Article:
Power to Change Power

(May 10, 2017) Emmis Communications’ Power 106 (KPWR) is being sold to an affiliate of the Meruelo Group for $82.75 million. “Power 106 has been part of the Emmis family for more than 32 years, so this day is bittersweet,” Jeff Smulyan, said the ceo of Emmis. “The Meruelo Group will be great owners of this historic brand, and take it to even greater heights.”

Emmis sold the station, its sole outlet in L.A., to pay down debt. The sale is subject to the FCC’s approval of the station license transfer.

There seems to be a unanimous feeling that there will be no wholesale changes to the format or station. Meruelo agreed to retain Power 106's workforce of about 90 employees, according to Emmis cfo Ryan Hornaday. Meruelo currently owns KDAY.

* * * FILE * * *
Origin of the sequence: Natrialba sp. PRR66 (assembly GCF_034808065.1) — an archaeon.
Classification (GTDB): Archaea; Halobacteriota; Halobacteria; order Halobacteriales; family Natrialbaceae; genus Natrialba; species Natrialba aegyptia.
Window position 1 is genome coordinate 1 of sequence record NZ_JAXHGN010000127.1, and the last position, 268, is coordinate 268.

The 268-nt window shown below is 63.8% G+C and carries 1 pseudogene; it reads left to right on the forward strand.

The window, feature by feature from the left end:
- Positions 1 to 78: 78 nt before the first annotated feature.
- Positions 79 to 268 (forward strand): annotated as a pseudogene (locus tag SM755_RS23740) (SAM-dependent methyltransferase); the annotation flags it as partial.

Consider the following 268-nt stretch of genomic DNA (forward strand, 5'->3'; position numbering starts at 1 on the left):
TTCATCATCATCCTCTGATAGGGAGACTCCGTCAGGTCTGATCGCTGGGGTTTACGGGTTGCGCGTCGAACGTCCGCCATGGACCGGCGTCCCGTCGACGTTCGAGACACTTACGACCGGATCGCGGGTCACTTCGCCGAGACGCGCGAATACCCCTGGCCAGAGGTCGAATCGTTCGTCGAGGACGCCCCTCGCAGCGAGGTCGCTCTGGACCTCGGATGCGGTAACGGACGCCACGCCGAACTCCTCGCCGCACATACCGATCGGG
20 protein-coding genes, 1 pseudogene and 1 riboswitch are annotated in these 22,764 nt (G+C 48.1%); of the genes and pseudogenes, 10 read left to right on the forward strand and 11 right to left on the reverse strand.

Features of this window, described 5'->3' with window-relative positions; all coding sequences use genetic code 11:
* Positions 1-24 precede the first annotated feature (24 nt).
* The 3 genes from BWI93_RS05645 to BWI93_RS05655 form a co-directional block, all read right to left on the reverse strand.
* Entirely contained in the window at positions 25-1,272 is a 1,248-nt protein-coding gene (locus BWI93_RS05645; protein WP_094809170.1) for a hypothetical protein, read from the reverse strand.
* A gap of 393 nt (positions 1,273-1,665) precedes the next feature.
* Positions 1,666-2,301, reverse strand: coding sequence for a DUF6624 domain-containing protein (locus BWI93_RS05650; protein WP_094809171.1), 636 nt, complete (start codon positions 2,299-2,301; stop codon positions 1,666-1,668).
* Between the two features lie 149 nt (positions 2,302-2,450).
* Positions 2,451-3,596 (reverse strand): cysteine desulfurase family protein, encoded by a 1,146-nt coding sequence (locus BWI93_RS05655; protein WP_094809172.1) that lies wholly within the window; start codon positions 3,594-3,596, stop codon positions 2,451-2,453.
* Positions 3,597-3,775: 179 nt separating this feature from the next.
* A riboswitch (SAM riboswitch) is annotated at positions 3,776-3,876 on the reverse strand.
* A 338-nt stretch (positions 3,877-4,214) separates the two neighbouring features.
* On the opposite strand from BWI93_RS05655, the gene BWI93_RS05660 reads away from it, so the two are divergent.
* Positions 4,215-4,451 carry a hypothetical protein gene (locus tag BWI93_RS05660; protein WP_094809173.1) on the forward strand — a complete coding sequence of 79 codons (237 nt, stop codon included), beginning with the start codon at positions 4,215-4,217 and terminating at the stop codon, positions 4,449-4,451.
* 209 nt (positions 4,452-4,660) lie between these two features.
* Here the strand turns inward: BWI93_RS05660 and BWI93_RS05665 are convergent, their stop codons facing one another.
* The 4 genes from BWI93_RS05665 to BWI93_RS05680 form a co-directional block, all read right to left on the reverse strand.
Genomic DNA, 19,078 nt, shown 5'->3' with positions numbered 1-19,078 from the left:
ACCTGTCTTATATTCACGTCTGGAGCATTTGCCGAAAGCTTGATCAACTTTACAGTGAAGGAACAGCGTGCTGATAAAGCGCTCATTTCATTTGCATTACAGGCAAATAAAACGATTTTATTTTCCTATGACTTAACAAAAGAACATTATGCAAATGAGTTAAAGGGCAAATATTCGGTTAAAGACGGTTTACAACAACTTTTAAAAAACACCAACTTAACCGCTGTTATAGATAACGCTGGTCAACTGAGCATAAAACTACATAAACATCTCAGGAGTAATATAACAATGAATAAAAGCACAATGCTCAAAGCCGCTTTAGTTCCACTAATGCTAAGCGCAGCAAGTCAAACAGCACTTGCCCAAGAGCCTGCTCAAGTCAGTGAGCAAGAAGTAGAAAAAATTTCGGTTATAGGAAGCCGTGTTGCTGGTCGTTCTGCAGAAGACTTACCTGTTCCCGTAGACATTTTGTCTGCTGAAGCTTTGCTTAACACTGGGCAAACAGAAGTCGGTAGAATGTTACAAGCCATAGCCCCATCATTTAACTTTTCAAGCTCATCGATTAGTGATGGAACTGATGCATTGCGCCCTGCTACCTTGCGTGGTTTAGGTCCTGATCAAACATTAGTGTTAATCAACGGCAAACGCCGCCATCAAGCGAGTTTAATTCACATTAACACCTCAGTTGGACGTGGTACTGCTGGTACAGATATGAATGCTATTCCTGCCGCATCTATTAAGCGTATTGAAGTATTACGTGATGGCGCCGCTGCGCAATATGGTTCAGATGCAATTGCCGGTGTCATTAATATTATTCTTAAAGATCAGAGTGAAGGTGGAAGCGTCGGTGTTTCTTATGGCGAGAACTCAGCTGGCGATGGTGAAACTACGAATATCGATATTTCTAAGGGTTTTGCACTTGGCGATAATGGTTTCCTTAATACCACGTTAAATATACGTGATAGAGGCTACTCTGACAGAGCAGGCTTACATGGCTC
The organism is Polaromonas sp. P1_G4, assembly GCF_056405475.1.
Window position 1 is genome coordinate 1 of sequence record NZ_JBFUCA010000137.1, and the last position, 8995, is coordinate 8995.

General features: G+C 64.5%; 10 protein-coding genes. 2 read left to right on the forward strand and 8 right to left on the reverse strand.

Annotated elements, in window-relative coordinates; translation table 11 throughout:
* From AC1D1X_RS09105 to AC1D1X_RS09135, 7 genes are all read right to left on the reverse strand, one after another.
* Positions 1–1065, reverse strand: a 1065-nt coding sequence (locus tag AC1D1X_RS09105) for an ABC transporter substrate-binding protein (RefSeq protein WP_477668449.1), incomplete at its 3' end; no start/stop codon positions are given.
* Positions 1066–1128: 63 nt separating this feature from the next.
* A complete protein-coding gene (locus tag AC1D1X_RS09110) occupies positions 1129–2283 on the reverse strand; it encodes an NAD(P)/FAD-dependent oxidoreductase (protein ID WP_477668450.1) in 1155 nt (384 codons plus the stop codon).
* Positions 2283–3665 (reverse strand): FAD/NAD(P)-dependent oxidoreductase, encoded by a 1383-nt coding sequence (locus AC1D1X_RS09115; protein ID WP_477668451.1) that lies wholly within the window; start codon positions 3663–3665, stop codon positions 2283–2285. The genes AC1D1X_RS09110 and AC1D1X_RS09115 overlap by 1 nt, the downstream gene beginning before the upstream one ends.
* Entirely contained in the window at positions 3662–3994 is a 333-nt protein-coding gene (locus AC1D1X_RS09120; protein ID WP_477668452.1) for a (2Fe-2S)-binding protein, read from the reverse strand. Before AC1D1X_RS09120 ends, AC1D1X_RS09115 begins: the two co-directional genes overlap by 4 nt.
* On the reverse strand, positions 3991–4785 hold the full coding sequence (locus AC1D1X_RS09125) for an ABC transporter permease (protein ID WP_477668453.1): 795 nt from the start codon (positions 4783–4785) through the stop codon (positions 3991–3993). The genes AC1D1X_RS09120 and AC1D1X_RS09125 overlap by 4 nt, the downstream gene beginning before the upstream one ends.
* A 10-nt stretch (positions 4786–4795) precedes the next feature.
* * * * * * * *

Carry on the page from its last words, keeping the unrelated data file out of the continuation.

David Gleason, radio expert and Hispanic Market consultant, responded to an LARadio question about what might be expected in this ownership change. “I exepect, as with any local owner, to see the operation personalized to some extent," emailed Gleason. "But the station billing and ratings represent a positive operation and it does not make sense to change it significantly.”

Meruelo Group is a diversified holding company with interests in banking, construction, hospitality and real estate. The company, run by entrepreneur Alex Meruelo, has been expanding its media portfolio and intends to use some of its proceeds from the FCC spectrum auction for the purchase. Meruelo bought Spanish-language television station KWHY-TV Channel 22 from NBCUniversal in 2011 and in 2014 picked up radio station KDAY/fm (93.5) for about $15 million. A Local Marketing Agreement (LMA) will begin promptly following the expiration or early termination of the waiting period under the Hart-Scott-Rodino Antitrust Improvements Act.

"That's how my mom used to get me out of bed to go to school every morning."

- Jimmy Kimmel, reacting to video of a United Airlines passenger being forcibly removed from a plane, on Jimmy Kimmel Live (from Entertainment Weekly, 4.21.17)